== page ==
Feb. 11 (Bloomberg) -- Wuhu in eastern China will waive a deed tax and subsidize some home purchases, becoming the first city in the nation to ease property curbs this year even as the central government reiterated plans to maintain restrictions.
The mid-sized city in Anhui province will give subsidies of 50 yuan ($7.90) a square meter (10.76 square feet) for the purchase of homes between 70 square meters and 90 square meters, and 150 yuan a square meter for new homes smaller than 70 square meters, the local government said in a statement on its website yesterday.
Wuhu’s announcement may signal more easing of property measures by local governments as prices fall, said Peter Bai, a Beijing-based property analyst at China International Capital Corp. Premier Wen Jiabao reiterated on Jan. 31 that China will maintain real-estate market curbs to bring prices down to a reasonable level. Beijing and Shanghai are among cities that said they will continue to impose restrictions this year.
“Local governments, especially those third-tier cities, rely largely on the property sector for economic growth; they are facing a lot of pressure now,” Bai said. “More cities will follow suit this year.”
The measures in Wuhu are intended meet demand from buyers with low incomes and to attract residents with higher education rather than to bail out the property market, the official Xinhua News Agency reported today, citing comments by Hong Jianping, Wuhu’s deputy mayor, at a media briefing yesterday.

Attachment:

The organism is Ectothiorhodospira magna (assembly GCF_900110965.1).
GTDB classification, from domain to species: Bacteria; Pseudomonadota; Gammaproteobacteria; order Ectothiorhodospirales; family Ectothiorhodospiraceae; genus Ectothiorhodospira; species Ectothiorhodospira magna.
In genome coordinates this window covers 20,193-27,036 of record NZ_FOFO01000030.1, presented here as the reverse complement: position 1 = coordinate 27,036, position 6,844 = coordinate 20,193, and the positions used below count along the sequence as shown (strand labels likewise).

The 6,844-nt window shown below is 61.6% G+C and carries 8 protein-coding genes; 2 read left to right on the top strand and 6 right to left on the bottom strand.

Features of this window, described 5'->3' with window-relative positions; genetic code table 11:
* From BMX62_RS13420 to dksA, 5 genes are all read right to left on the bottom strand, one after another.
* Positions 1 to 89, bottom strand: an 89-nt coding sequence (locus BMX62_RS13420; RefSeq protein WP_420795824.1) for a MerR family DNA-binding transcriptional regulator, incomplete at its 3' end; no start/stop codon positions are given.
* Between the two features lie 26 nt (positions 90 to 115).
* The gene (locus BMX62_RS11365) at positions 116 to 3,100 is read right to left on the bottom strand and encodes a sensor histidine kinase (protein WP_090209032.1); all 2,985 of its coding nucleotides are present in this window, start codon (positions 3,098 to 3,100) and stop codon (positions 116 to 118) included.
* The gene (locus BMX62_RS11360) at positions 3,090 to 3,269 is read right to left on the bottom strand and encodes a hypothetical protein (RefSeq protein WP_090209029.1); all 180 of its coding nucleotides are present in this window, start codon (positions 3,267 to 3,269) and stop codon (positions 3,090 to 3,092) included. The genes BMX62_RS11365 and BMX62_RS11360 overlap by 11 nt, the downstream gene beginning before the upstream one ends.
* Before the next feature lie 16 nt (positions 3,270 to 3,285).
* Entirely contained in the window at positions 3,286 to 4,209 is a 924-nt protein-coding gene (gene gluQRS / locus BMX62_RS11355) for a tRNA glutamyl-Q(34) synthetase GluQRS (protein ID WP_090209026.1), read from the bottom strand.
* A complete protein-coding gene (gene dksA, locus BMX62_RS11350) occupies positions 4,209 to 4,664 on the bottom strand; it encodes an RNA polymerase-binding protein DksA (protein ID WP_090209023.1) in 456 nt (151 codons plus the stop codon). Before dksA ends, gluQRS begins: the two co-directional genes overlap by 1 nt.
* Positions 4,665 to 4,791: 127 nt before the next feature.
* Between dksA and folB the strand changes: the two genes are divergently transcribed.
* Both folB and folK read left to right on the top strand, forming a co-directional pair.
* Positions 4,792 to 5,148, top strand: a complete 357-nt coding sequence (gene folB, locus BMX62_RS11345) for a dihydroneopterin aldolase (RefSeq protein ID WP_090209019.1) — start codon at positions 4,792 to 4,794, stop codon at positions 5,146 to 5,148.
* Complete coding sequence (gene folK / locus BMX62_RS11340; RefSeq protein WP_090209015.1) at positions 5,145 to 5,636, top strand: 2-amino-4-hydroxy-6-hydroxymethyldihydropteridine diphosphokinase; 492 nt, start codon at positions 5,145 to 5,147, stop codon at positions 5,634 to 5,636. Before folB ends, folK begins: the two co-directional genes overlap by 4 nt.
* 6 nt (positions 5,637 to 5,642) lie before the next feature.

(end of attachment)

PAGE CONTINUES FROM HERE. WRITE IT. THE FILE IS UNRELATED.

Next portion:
First Time Buyers
Under the new policies, the subsidies will apply to purchases of first homes, Xinhua said. Home buyers with more extensive educational backgrounds or professional qualifications are entitled to higher subsidies, the agency said.
In October, Foshan in southern China’s Guangdong province suspended a decision to ease limits on property purchases less than a day after it said it would allow residents to buy a second home.
It is less “sensitive” for cities not well-known outside China to become the first to start easing property curbs, said CICC’s Bai. Wuhu is home to Chery Automobile Co., the country’s sixth-largest automaker.
The central bank this week pledged support for first-home buyers as a crackdown on property speculation threatens to trigger a slump in the real estate market.
China’s home prices fell for a fifth month in January, the longest losing streak since SouFun Holdings Ltd., the country’s biggest real estate website, started tracking the data on July 2010.
A deed tax usually is 1 percent to 2 percent of the value of a home, according to CIMB-GK Securities Research. On a 90- square-meter (969-square-foot) apartment, the government’s subsidy amounts to an additional 4,500 yuan.
“Policy relaxation from local governments came faster than expected and the next step for them is to ease the implementation of home purchase restrictions,” said Johnson Hu, a Hong Kong-based property analyst at CIMB-GK Securities Research, in a note to clients yesterday.
--Bonnie Cao. Editors: Andreea Papuc, Joshua Fellman
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